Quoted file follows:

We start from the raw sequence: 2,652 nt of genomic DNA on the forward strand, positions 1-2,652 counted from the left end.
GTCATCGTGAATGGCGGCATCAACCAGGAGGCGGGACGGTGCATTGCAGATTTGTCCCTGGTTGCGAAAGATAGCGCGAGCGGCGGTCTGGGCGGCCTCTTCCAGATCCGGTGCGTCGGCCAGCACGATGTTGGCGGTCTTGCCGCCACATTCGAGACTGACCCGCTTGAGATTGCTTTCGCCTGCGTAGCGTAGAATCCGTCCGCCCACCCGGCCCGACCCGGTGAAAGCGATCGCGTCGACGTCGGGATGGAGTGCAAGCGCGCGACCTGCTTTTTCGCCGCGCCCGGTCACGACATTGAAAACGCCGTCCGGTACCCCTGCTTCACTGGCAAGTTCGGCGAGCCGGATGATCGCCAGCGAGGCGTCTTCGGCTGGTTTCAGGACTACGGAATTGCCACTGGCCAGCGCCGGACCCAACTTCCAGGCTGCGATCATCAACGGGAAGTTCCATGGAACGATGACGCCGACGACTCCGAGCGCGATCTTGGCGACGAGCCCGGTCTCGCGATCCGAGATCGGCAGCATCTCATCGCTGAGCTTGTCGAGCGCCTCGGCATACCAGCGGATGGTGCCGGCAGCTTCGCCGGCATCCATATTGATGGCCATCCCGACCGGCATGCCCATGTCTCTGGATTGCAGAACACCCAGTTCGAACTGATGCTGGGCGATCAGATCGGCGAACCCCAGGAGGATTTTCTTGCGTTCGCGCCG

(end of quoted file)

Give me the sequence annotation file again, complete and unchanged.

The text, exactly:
We start from the raw sequence: 2,652 nt of genomic DNA on the forward strand, positions 1-2,652 counted from the left end.
GTCATCGTGAATGGCGGCATCAACCAGGAGGCGGGACGGTGCATTGCAGATTTGTCCCTGGTTGCGAAAGATAGCGCGAGCGGCGGTCTGGGCGGCCTCTTCCAGATCCGGTGCGTCGGCCAGCACGATGTTGGCGGTCTTGCCGCCACATTCGAGACTGACCCGCTTGAGATTGCTTTCGCCTGCGTAGCGTAGAATCCGTCCGCCCACCCGGCCCGACCCGGTGAAAGCGATCGCGTCGACGTCGGGATGGAGTGCAAGCGCGCGACCTGCTTTTTCGCCGCGCCCGGTCACGACATTGAAAACGCCGTCCGGTACCCCTGCTTCACTGGCAAGTTCGGCGAGCCGGATGATCGCCAGCGAGGCGTCTTCGGCTGGTTTCAGGACTACGGAATTGCCACTGGCCAGCGCCGGACCCAACTTCCAGGCTGCGATCATCAACGGGAAGTTCCATGGAACGATGACGCCGACGACTCCGAGCGCGATCTTGGCGACGAGCCCGGTCTCGCGATCCGAGATCGGCAGCATCTCATCGCTGAGCTTGTCGAGCGCCTCGGCATACCAGCGGATGGTGCCGGCAGCTTCGCCGGCATCCATATTGATGGCCATCCCGACCGGCATGCCCATGTCTCTGGATTGCAGAACACCCAGTTCGAACTGATGCTGGGCGATCAGATCGGCGAACCCCAGGAGGATTTTCTTGCGTTCGCGCCG